I have a couple of bold collar "statement pieces" made years ago from costume work, however they aren't as casual as I'd like them to be. I thought this was the perfect moment to show you a way of creating your very own collar treatment, and in leather form, because I love working with leather just as much as lace, but that's a whole other story!
I designed several versions, and since there are many of you who have recently requested a few more simple sewing DIY's here's an easy version of my leather collar piece below.
Metal Snaps (3)
Metal piece as trim
After deciding on the shape of your collar, mark and cut the leather. Make certain to follow the neck-curve, because your pattern will not be a straight line. You may create a piece with or without a collar stand. This version is done without a stand for my style versatility, and there’s hardly any sewing required. Of course, you may be prompted to use an ready-made collar with a stand from an old shirt as well!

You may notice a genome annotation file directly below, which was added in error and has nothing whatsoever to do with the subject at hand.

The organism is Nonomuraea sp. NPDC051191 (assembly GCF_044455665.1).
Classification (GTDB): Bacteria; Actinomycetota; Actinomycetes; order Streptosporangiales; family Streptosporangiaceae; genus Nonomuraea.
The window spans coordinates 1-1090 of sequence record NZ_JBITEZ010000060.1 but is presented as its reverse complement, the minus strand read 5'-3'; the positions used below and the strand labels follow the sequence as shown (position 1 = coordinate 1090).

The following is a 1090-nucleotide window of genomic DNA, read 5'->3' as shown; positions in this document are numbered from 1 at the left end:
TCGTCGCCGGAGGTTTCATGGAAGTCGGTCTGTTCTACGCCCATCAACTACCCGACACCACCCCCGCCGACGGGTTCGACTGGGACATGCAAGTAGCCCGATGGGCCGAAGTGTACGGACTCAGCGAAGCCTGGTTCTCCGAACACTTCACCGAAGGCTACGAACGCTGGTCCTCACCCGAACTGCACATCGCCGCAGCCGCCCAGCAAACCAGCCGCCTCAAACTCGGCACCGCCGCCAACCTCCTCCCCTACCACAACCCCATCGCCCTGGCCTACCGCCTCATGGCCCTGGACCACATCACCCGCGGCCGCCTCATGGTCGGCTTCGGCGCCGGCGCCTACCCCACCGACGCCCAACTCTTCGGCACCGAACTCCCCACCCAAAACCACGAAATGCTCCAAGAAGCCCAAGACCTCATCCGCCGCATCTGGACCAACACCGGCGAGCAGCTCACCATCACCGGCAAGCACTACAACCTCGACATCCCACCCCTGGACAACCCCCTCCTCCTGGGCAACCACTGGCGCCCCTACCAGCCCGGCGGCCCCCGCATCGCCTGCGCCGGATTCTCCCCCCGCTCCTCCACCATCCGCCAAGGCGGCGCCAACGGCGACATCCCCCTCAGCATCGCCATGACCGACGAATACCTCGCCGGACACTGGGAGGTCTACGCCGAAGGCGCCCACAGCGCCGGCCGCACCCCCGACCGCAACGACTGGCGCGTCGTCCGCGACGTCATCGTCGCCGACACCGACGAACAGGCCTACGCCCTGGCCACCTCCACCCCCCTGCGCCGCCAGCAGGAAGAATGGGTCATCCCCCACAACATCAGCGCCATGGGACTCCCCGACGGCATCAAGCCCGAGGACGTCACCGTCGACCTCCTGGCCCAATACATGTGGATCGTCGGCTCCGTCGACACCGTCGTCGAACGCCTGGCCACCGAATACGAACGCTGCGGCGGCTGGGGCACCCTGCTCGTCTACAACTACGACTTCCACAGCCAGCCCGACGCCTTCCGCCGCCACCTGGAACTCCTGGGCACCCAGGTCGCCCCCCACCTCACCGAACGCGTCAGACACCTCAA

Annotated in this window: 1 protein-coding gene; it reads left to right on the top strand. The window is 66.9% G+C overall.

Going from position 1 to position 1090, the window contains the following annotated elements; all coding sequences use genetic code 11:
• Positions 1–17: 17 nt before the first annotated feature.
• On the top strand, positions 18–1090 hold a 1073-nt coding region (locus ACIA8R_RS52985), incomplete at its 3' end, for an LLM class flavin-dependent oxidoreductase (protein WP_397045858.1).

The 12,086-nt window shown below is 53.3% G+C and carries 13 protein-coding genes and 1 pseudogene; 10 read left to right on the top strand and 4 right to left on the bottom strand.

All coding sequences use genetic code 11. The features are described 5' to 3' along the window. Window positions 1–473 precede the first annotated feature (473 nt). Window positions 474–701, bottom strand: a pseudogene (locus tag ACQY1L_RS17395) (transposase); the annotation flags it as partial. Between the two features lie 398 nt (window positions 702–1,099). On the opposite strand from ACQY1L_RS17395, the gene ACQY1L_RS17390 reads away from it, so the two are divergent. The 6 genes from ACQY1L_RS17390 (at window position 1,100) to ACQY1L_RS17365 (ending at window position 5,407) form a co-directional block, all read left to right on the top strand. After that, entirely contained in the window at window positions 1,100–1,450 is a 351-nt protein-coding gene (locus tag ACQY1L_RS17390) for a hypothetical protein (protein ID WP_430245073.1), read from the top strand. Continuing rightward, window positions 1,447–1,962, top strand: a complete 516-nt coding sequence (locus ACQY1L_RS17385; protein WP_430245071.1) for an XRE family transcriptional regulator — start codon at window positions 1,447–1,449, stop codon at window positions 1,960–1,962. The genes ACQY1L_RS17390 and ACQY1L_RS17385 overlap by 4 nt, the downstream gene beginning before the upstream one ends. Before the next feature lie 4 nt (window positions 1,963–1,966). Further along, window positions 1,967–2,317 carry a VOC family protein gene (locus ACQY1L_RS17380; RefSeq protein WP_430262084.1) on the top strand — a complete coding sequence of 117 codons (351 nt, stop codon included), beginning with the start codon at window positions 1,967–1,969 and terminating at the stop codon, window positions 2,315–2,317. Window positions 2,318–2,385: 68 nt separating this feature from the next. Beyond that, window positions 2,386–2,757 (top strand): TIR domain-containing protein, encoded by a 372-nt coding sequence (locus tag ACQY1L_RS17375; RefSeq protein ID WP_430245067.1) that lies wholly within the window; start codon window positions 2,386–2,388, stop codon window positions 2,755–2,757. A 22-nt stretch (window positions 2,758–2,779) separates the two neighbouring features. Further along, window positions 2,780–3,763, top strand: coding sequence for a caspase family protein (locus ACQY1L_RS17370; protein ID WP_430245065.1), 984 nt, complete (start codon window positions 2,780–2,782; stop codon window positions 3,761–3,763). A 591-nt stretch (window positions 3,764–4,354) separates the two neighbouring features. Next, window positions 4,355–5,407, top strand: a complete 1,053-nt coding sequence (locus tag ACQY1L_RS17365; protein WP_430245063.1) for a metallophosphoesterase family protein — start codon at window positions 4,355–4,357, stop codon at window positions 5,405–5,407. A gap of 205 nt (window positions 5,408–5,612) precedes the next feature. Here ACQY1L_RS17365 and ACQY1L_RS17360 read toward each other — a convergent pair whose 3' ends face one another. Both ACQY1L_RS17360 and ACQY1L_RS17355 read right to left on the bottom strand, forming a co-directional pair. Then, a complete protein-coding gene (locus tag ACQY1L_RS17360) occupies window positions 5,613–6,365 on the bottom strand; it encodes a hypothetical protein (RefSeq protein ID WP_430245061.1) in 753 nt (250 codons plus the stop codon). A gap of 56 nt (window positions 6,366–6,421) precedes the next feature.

For stability cut interfusing, and adhere it to the collar piece by steam (ironing) or fabric bonding glue. Press flat. *This will be the same shape of your collar, yet slightly smaller than your collar piece from the top edge.
Fold in the top edge of the collar and topstitch 1/8” (from right side toward wrong side), with the starting point approx. 5cm/2in.+/- away from the front end of the collar. With chalk or an awl mark placement for snaps, I opted to put them on the top part of my collar. Insert snap-tops: one on each side on the face side of the fabric.
Put the collar on, measuring the distance between each snap and cut one strip of fabric/ neck strip (+ with interfusing) that covers this distance measurement + desired width. This measurement will depend on how you want your collar to look, i.e., having a more open or closed appeal, and/or how your snaps are initially placed. My neck strip is approx. 3”L X .625”W.
Add the snap-bottoms (snap #1 and #2) to each side of the neck strip, leaving space in the center for your trim. Add a new snap-bottom (snap #3) to the center of the neck strip. For my trim I cut and used a metal filigree design. Glue the snap-top (snap #3) to your trim. Let dry.
With this snap technique I am able to change my collar by using other trims I've made ... if you want to use ribbon instead of snaps that's even easier! I also decided to make a second collar in a different style using shantung silk, old chain necklaces, and a button trim in black and white.
Stay tuned for more DIY's of all levels soon! Enjoy!